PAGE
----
Georgia Bottomley

Research Analyst

Based in Oxford, UK

Investment and market trends;

Chart of the month: National semiconductor spending plans

National governments have been releasing strategic documents and passing funding relating to the semiconductor industry in recent years.

Source: GWI.

The importance of the semiconductor industry to modern life cannot be understated, which is reflected in the growing numbers of national and regional funding strategies published by governments across the globe.

Investment is coming thick and fast over the past few years there has been major investment in the semiconductor industry on a national and supranational level. 

National strategies are being imposed to incentivize semiconductor manufacturers to expand their operations to encourage industry growth outside of traditional regional strongholds. The US CHIPS and Science Act has promised $52 billion for the semiconductor industry, and the European Chips Act promises €43 billion investment in the semiconductor industry in the EU. EU member countries have also promised their own funding to entice semiconductor manufacturers. Germany has promised $22 billion in subsidies to Intel, TSMC, and Infineon. Meanwhile, France will provide €2.9 billion of state aid to the joint STMicroelectronics and GlobalFoundries facility in Crolles. 

 In Asia, where the semiconductor industry already has a firm foothold, investment is also pouring in. For example, Japan and South Korea have announced multi-billion-dollar funding packages for semiconductors.  South Korea’s massive $450 billion planned spending over a decade reflects its growing importance in the semiconductor industry – market reports anticipate Korea to lead spending in the mid to long term.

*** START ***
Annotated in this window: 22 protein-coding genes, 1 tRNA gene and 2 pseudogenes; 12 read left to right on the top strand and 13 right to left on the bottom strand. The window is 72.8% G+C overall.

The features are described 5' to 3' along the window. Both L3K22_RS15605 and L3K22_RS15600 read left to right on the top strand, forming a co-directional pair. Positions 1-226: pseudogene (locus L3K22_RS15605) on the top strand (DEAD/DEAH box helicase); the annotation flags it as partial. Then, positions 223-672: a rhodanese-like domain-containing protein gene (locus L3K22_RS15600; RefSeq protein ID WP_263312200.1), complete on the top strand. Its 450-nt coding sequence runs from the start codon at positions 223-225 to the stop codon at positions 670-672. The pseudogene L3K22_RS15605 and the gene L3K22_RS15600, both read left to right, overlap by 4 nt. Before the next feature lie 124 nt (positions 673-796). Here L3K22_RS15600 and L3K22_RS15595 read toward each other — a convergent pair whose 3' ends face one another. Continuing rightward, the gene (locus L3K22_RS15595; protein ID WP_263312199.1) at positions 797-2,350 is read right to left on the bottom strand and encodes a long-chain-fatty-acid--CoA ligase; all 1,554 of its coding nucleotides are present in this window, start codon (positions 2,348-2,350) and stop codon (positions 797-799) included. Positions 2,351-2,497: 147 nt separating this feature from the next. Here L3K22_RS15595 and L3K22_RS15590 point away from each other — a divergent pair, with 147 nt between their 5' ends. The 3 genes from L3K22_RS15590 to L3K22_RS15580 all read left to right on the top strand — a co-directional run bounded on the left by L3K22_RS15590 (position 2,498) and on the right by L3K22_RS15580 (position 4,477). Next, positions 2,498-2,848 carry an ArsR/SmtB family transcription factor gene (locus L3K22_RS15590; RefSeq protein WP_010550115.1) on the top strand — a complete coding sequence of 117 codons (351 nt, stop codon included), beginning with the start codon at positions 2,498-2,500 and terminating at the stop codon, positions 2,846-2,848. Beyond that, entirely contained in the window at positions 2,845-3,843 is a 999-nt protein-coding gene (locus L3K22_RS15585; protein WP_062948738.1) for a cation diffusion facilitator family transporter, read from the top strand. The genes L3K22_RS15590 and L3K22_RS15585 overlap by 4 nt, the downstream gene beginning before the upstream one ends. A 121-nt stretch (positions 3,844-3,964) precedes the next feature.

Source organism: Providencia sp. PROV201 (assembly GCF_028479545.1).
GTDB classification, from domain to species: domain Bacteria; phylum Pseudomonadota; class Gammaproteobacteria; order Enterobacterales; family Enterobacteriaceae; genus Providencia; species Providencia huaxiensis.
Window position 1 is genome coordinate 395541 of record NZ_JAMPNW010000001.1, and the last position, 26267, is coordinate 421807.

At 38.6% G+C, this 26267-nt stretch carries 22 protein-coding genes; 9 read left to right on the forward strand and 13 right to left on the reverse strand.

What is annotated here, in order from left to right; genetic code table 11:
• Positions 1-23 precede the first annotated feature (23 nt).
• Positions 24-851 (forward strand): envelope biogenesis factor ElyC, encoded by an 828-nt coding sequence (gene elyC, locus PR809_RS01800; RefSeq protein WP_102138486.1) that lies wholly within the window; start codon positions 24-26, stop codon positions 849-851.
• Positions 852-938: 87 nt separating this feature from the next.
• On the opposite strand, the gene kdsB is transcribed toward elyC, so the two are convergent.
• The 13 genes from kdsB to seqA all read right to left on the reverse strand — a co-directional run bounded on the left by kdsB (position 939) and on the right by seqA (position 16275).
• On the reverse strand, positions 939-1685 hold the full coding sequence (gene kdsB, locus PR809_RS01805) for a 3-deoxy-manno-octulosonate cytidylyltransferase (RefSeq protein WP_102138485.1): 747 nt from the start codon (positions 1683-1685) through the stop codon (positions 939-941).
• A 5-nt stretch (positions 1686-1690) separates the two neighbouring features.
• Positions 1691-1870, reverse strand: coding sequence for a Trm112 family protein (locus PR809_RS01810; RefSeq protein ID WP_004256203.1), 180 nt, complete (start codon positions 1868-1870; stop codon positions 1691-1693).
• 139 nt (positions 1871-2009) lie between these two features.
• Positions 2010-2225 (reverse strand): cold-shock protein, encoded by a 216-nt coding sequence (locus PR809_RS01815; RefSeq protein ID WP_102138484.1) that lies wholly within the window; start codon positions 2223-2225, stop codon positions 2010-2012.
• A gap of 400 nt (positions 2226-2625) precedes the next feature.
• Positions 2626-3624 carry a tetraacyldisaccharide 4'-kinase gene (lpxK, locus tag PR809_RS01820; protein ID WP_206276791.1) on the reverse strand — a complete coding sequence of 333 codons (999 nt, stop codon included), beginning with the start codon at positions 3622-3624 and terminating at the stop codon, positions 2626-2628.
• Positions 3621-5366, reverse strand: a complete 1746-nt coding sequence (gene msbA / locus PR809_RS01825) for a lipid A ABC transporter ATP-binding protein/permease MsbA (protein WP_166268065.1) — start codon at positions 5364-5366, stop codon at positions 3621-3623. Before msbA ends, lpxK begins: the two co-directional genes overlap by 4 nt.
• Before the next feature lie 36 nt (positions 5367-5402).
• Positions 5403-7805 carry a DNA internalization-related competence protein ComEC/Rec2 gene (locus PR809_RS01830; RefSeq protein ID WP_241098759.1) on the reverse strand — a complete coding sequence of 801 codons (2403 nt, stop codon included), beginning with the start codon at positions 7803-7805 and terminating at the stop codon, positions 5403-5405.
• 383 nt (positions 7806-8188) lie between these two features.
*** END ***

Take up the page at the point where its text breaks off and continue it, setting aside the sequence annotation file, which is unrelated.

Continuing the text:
Korea’s investment announcement in 2021 was followed in 2023 by the K-Chips act, which promises 15% tax credits to large firms, increasing to 25% tax credits for small to medium sized companies. In Japan a $6.8 billion (774 billion yen) investment preceded an update to its Strategy for Semiconductors and Digital Industry this year, which provides structure and direction for the use of existing funds such as the Post-5G Fund (200 billion yen) and the Green Innovation Fund (2 trillion yen). Tax incentives also play a substantial role in Taiwan, as local firms are permitted to turn 25% of their R&D expenses into tax credits.

Interest in establishing explicit funding incentives and legislation for the semiconductor industry is growing outside of the traditional regions as countries and governments are vying for the attention of the semiconductor industry.  Everybody wants a piece of the chip manufacturing pie.


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